Farewell to a Friend

As has happened a bit too much recently, I received a shock on Friday afternoon. I found out that one of my close friends in the industry, Mike Paras, general manager of transportation for the Belt Railway of Chicago had passed away suddenly the day before. Mike was someone who I had got to know well over the years due to our involvement with the ASLRRA’s Technology Committee, and actually had the pleasure of “asking” him to become the Chairman of the committee a couple of years ago (I’ll explain the New Jersey definition of “asking” below, so stay tuned).The greatest compliment that can be given to someone in upper management is to be a person other people, even those outside of the company, would want to work for. Mike was one of those people. I have never seen someone more dedicated to improving his people. And while that may not surprise some of you, with Mike it was at all levels. A couple of years ago he did a breakout at the ASLRRA Connections about advanced learning and utilizing online resources to improve your staff, and it was amazing to see the interest in the session in a group of people who normally are concerned with ties, Railroad Retirement, and tax credits.I also had the pleasure over the last four years to participate on the Technology Round Table at Connections with Mike and Carl Belke, who is the other past chair of the Committee. The three of us billed the session as a discussion about what was going on with technology in the Short Line industry, and it always turned into an hour long group discussion with the audience covering just about everything. While we always seeded our moderator with questions, none of us knew where the conversation was going to go, and there was never any silence in the room, as we all had a fun time.As I said above, Mike was “asked” to be the Tech Committee chair. Carl Belke and I did it a couple of years ago when the chair at that time couldn’t continue with the post. Now, you have to understand that when you have two Jersey guys talking to a Chicago guy, “asking” takes on a whole different tone. In other words, it was an offer he couldn’t refuse, and he knew it. He had one request, that Carl and I would be sure to have his back with the committee, and we were both there at his side, and proud to be there.When Mike heard that I had left my job at the M&E in June he was one of the first people to reach out to me and to see what my plans for the future were. Every time we communicated since then he asked me how things were going, and there was always a suggestion for what I should do. We had planned to be together in Sacramento this month at an ASLRRA committee meeting, and one of our last conversations started with the email telling him that I had made my reservations entitled “Got your back.”Mike, we will always have your back. Your committee is already working to cover for your absence at the meeting, and while Carl and I will find the next person to “ask”, it is going to be a really hard seat to fill.---By Steve Friedland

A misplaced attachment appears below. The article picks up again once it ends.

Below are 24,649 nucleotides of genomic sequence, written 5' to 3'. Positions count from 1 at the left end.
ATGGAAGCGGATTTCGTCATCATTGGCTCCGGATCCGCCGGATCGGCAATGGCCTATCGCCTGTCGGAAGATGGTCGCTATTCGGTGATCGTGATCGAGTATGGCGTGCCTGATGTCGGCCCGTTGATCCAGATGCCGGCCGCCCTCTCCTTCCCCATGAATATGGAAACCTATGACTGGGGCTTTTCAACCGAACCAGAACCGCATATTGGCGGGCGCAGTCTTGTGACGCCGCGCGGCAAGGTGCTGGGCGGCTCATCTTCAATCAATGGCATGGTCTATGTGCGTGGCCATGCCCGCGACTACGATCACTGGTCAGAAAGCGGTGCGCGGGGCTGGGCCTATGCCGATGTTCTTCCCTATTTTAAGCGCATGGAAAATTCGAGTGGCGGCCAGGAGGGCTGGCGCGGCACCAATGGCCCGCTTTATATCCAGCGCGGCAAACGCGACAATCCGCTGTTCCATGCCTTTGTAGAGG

steven-fb.jpgSteve Friedland is a well-known leader in the short line industry who has devoted more than two decades to railroading. At the Morristown & Erie Railway, a 42-mile New Jersey short line, he worked in all areas of the railroad, including track, mechanical, signals, and operations. In 1999, he founded Short Line Data Systems, a provider of railroad EDI and dispatching software, AEI hardware, and management consulting to the short line industry. He currently serves as the ASLRRA representative to the AAR's Wireless Communications Committee and is chairman of the joint AAR-ASLRRA Short Line Information Improvement Committee. He also is a member of the ASLRRA's board of directors.